Thursday, October 28, 2010

VP8 Codec SDK "Aylesbury" Release

Today we're making available "Aylesbury," our first named release of libvpx, the VP8 codec SDK. VP8 is the video codec used in WebM. Note that the VP8 specification has not changed, only the SDK.

What's an Aylesbury? It's a breed of duck. We like ducks, so we plan to use duck-related names for each major libvpx release, in alphabetical order. Our goal is to have one named release of libvpx per calendar quarter, each with a theme.

You can download the Aylesbury libvpx release from our Downloads page or check it out of our Git repository and build it yourself. In the coming days Aylesbury will be integrated into all of the WebM project components (DirectShow filters, QuickTime plugins, etc.). We encourage anyone using our components to upgrade to the Aylesbury releases.

For Aylesbury the theme was faster decoder, better encoder. We used our May 19, 2010 launch release of libvpx as the benchmark. We're very happy with the results (see graphs below):
  • 20-40% (average 28%) improvement in libvpx decoder speed
  • Over 7% overall PSNR improvement (6.3% SSIM) in VP8 "best" quality encoding mode, and up to 60% improvement on very noisy, still or slow moving source video.

The main improvements to the decoder are:
  • Single-core assembly "hot spot" optimizations, including improved vp8_sixtap_predict() and SSE2 loopfilter functions
  • Threading improvements for more efficient use of multiple processor cores
  • Improved memory handling and reduced footprint
  • Combining IDCT and reconstruction steps
  • SSSE3 usage in functions where appropriate
On the encoder front, we concentrated on clips in the 30-45 dB range and saw the biggest gains in higher-quality source clips (greater that 38 dB), low to medium-motion clips, and clips with noisy source material. Many code contributions made this possible, but a few of the highlights were:
  • Adaptive width and strength alternate reference frame noise suppression filter with optional motion compensation.
  • Transform improvements (improved accuracy and reduction in round trip error)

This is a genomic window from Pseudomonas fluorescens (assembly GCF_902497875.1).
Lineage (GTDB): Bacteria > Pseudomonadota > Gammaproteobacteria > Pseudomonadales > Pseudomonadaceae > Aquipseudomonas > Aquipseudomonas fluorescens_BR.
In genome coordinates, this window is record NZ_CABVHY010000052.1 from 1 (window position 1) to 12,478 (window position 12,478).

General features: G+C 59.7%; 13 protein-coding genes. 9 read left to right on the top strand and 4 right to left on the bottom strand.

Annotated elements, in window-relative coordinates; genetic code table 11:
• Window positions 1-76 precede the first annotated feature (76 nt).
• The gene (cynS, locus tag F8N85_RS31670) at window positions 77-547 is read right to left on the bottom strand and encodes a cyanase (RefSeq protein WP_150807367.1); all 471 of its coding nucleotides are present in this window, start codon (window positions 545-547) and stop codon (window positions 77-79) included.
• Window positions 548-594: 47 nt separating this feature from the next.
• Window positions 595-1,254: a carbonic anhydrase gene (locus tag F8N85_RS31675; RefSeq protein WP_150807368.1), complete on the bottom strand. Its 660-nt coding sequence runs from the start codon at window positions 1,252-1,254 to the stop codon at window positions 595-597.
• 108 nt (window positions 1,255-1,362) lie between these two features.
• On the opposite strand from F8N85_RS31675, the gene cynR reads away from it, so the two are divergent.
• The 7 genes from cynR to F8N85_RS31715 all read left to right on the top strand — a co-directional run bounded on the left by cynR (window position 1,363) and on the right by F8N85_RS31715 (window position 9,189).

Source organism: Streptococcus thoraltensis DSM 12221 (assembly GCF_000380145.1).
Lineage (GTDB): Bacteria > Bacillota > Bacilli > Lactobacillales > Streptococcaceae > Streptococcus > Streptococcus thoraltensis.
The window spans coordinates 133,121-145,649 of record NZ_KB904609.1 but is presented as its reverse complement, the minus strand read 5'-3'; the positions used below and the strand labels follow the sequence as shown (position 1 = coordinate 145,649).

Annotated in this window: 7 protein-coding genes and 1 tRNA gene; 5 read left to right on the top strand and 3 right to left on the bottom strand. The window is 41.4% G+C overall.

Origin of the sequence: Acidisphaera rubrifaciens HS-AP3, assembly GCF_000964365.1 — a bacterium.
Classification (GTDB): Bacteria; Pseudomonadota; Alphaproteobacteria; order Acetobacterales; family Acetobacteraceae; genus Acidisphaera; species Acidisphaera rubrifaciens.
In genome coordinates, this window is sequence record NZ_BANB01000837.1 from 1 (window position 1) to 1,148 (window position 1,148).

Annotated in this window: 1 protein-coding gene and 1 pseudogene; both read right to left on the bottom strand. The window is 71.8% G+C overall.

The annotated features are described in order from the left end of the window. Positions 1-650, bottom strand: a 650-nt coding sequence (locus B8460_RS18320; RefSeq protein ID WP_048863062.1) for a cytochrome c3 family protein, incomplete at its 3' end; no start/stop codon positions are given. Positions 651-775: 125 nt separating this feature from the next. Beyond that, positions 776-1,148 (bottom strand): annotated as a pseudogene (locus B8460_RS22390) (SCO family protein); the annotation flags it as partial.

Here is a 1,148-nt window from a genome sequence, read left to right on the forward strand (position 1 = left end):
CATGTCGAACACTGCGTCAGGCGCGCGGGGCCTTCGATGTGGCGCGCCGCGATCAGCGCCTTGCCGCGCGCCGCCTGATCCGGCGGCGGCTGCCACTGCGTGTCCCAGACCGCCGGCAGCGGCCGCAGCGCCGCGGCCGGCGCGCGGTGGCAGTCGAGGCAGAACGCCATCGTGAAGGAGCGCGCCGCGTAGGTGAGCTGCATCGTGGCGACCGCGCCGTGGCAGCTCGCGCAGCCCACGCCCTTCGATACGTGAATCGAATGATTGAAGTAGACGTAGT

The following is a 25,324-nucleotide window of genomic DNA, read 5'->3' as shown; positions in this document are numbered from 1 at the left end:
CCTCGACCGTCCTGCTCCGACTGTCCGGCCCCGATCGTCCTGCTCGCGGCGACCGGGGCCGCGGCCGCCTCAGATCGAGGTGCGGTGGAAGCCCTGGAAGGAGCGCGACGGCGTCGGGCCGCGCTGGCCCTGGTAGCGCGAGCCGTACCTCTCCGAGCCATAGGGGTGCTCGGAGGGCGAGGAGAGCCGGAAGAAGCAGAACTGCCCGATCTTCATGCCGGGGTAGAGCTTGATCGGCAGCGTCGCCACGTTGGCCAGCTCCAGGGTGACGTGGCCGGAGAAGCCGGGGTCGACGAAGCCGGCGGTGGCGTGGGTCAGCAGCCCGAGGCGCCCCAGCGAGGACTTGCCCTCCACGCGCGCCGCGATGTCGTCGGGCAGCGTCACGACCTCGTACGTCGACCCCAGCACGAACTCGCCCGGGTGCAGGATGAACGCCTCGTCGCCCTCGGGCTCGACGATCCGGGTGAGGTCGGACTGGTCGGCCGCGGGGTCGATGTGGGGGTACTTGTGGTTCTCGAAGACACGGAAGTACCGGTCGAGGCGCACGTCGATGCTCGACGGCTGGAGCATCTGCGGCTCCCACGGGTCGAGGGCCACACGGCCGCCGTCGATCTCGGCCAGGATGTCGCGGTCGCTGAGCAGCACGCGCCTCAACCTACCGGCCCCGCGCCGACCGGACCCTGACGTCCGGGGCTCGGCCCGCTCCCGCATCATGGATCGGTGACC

• Trellis-based quantized coefficient optimization
  • Two-pass rate control and quantizer changes
  • Rate distortion changes
  • Zero bin and rounding changes
  • Work on MB-level quality control and bit allocation
We're targeting Q1 2011 for the next named libvpx release, which we're calling Bali. The theme for that release will be faster encoder. We are constantly working on improvements to video quality in the encoder, so after Aylesbury we won't tie that work to specific named releases.

WebM at Streaming Media West

Members of the WebM project will discuss Aylesbury during a session at the Streaming Media West conference on November 3rd (session C203: WebM Open Video Project Update). For more information, visit

John Luther is Product Manager of the WebM Project.

Wednesday, October 20, 2010

Flumotion Wins Streaming Media Europe Awards for WebM Streaming

Congratulations to our friends at Flumotion! They picked up two Reader's Choice Awards at the Streaming Media Europe 2010 conference in London. The company took prizes for Best Live Webcast of 2010 (for their streaming of GUADEC 2010 in WebM), and Best Webcast Platform. In addition, the Flumotion WebM Live Streaming solution was nominated for Best Streaming Innovation of 2010.

You can read more about the awards in the Streaming Media announcement.

Friday, October 15, 2010

Demo of WebM Running on TI OMAP 4 Processor

Texas Instruments has made a video of HD-resolution (1080p) VP8 (WebM) video playing on their new TI OMAP™ 4 processor, in both Android and Ubuntu.

(If you have a WebM-enabled browser and are enrolled in the YouTube HTML5 beta the video will play in WebM HTML5, otherwise it will play in Flash Player.)

For more info about the OMAP 4 and the IVA 3 video accelerator that enables low-power HD playback of VP8 on the chip, see the TI web site.

Thursday, October 14, 2010

VP8 Documentation and Test Vector Contributions

Janne Salonen of the WebM team in Oulu, Finland (formerly On2 Finland) has added a tabular description of the VP8 syntax to the VP8 Bitstream Guide. The new annex provides a concise reference of the elements in the bitstream and we hope will make implementing and testing VP8 decoders easier. The updated document and source can be downloaded from our documentation page.

We're working on more improvements to the bitstream guide and invite other community members to help. As with the VP8 code, we gladly give attribution credit to documentation contributors and have added an AUTHORS file to the bitstream-guide Git repository.

New VP8 Test Vectors

The Oulu team has also produced some new VP8 test vectors. We analyzed a large set of WebM videos and produced two important corner use cases. The first produces the worst-case memory bandwidth (i.e., lots of global motion, all fractional motion vectors). The second produces the worst-case boolean decoder bin rate over dozens of consecutive frames. These vectors have been added to the VP8 test repository. Our team will consider other corner cases in the next batch of streams we add to the repository.

Aki Kuusela is Hantro Embedded Engineering Manager at Google.